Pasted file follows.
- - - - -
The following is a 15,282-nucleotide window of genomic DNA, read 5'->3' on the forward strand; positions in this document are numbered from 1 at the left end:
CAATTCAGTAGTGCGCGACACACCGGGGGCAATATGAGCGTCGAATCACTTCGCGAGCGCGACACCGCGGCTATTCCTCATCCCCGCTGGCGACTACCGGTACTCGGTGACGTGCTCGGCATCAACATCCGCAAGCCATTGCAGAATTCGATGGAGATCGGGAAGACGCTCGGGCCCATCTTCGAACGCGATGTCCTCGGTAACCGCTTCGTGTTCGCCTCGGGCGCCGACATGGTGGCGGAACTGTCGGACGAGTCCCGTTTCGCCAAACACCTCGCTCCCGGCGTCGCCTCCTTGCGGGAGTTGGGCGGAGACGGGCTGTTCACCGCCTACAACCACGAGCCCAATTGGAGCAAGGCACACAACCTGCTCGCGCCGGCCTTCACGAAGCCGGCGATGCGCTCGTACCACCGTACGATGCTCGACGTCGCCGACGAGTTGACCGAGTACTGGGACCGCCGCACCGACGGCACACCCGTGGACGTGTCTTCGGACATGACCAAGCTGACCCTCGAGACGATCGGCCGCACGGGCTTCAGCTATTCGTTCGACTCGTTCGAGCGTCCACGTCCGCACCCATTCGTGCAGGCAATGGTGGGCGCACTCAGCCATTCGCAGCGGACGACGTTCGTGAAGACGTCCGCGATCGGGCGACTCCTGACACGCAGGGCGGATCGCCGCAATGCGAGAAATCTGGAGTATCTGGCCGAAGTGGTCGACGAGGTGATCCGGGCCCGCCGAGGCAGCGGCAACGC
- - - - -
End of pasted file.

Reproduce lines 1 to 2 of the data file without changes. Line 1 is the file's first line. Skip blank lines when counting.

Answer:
The following is a 15,282-nucleotide window of genomic DNA, read 5'->3' on the forward strand; positions in this document are numbered from 1 at the left end:
CAATTCAGTAGTGCGCGACACACCGGGGGCAATATGAGCGTCGAATCACTTCGCGAGCGCGACACCGCGGCTATTCCTCATCCCCGCTGGCGACTACCGGTACTCGGTGACGTGCTCGGCATCAACATCCGCAAGCCATTGCAGAATTCGATGGAGATCGGGAAGACGCTCGGGCCCATCTTCGAACGCGATGTCCTCGGTAACCGCTTCGTGTTCGCCTCGGGCGCCGACATGGTGGCGGAACTGTCGGACGAGTCCCGTTTCGCCAAACACCTCGCTCCCGGCGTCGCCTCCTTGCGGGAGTTGGGCGGAGACGGGCTGTTCACCGCCTACAACCACGAGCCCAATTGGAGCAAGGCACACAACCTGCTCGCGCCGGCCTTCACGAAGCCGGCGATGCGCTCGTACCACCGTACGATGCTCGACGTCGCCGACGAGTTGACCGAGTACTGGGACCGCCGCACCGACGGCACACCCGTGGACGTGTCTTCGGACATGACCAAGCTGACCCTCGAGACGATCGGCCGCACGGGCTTCAGCTATTCGTTCGACTCGTTCGAGCGTCCACGTCCGCACCCATTCGTGCAGGCAATGGTGGGCGCACTCAGCCATTCGCAGCGGACGACGTTCGTGAAGACGTCCGCGATCGGGCGACTCCTGACACGCAGGGCGGATCGCCGCAATGCGAGAAATCTGGAGTATCTGGCCGAAGTGGTCGACGAGGTGATCCGGGCCCGCCGAGGCAGCGGCAACGC